The art of activism
The Thai arts scene has become more politically engaging in the past couple of years. The 2014 coup, of course, has been the most significant transition point in this respect. Before, it was very much about making sense of the colour-coded divide, trying to get into the mentality behind such ideological conflict. In the post-coup era, however, it can be said that the ideas and interests have become somewhat more unified. Artists have become increasingly aware of and responded more to the authoritarian power and the climate of fear and rights restriction.
For viewers, having artists who have fearlessly and ceaselessly been speaking the truth is something to be thankful for. On stage or in gallery spaces, it's as if we have found ourselves a refuge of compassion and understanding, far from the maddening reality.
Yet, as we are soon entering the fourth year under the military regime, one starts to wonder whether it's time we rethink the role of the arts at this difficult time. So far, it has succeeded magnificently in provoking the public to question the society they are living in and providing a sense of empathy. But with almost three years having passed, can the role of arts be more challenging and bring about real change?
One of my favourite art shows since the coup was Chiang Mai-based artist Mit Jai Inn's solo show "Junta Monochrome" last year at Gallery VER. It consisted of a series of massive canvases on which all colours imaginable were freely smeared and layered. His centrepiece work was a shallow rectangular pool on which he put a large canvas with chunks of paint and water. It was a work-in-progress piece, and viewers would see water gradually evaporate and paint slowly spreading across the surface.
As for stage performances, the show which has remained strikingly relevant until now was The Test Of Endurance by B-Floor's Jarunun Phantachat, also from last year. In the show all we watched were two performers as they continually danced the same traditional Thai dance moves without stopping. With no air-con on and windows shut, the only rule was that spectators could leave the theatre whenever they wanted but they could not come back.
There's no doubt as to how excellent both works were, but on looking back now, I can't help but judge their efficiency in playing this political game. How many viewers understood that by letting the paint dry by itself on the canvas in the pool, Mit stressed the importance of the strenuous, yet necessary, process of letting things take their natural course -- something Gen Prayut has yet to learn about? How many understood that outside of theatre, there's another test of endurance going on in the real world up until today?
The question, then, is whether good art can also be efficient art in this current political landscape? Timely is the opening of a group exhibition, "Condemned To Be Free", by Kritsada Duchsadeevanich and Tawan Wattuya at WTF Gallery, and it could be the answer to the question raised because it is challenging both the process of art making and the role art can play from now on.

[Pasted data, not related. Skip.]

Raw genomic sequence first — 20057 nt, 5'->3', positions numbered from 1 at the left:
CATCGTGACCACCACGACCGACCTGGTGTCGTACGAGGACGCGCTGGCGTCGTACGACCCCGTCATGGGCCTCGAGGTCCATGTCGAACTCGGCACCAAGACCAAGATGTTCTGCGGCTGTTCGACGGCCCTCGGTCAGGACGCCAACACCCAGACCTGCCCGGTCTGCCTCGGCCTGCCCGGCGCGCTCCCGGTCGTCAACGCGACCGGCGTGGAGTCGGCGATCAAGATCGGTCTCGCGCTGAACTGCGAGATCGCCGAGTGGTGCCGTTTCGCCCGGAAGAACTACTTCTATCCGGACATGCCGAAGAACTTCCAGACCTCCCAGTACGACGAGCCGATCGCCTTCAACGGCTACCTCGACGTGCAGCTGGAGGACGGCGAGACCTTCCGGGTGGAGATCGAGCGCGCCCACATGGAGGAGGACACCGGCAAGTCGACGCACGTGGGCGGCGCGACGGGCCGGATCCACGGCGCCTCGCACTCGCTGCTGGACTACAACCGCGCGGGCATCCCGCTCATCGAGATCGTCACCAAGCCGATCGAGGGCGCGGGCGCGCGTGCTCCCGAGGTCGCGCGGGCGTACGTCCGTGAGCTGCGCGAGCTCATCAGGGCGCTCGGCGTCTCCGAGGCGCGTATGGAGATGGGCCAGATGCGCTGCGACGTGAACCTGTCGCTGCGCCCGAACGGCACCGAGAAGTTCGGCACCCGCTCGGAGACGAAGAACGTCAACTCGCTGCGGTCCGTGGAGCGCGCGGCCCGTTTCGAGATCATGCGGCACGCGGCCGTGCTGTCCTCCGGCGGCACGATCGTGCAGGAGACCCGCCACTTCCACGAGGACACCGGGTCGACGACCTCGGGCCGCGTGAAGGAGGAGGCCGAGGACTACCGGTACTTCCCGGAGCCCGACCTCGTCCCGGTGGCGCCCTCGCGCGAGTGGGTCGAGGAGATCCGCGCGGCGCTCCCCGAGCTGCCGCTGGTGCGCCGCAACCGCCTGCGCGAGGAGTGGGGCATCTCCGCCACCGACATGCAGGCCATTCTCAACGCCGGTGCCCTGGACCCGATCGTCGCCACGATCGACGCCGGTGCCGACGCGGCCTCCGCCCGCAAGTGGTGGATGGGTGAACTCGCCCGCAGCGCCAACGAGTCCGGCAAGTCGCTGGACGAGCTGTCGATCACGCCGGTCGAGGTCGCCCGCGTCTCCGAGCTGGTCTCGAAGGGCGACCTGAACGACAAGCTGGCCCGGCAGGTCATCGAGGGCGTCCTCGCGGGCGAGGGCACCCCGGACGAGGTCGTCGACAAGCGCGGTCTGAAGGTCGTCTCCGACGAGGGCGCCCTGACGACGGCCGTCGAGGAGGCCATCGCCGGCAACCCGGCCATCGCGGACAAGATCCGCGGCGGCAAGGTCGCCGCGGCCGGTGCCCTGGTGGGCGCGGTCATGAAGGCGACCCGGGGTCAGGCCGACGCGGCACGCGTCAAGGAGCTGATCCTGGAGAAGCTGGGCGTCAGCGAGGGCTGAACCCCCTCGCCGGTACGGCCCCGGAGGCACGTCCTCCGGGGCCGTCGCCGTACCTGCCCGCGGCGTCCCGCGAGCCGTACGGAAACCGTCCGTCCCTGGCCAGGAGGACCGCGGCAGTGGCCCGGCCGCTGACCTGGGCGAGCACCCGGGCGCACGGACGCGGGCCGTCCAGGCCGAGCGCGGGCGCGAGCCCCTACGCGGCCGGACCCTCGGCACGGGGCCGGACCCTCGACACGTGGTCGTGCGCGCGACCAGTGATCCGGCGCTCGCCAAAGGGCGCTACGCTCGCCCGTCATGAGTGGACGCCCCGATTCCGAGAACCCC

On the third floor, the paintings are not in Tawan's usual watercolour style because he has worked closely with student members of the New Democracy Movement, who were imprisoned for their political activities. Tawan took sketches the students made and put them on display. He also came up with his own paintings in response to the conversations he had with them.
"I am also a human being!" reads the sentence written painted roughly across the wall by one of Tawan's collaborators. On another side, a group of stars were coarsely drawn, and one of the student members said she drew that because they were the symbol of hope when she saw them from her prison window.
This is refreshing because for once art takes activism on board and what may be vague due to the artist's style or preference, in case of Mit's abstract paintings or Jarunun's performance, is given a clear voice from ordinary people who experienced the political plight first-hand. By letting ordinary people into the process of art making, the art world has suddenly become a more easily accessible one.
Admittedly, it's not clear how exactly change can be actually brought about, but now that art has joined forces with activism and the boundary between the art space and the real world is consequently blurred, we are perhaps a step closer than before.
Kaona Pongpipat is a writer of the Life section of the Bangkok Post.
Writer for the Life section
Kaona Pongpipat is a writer for the Life section of the Bangkok Post.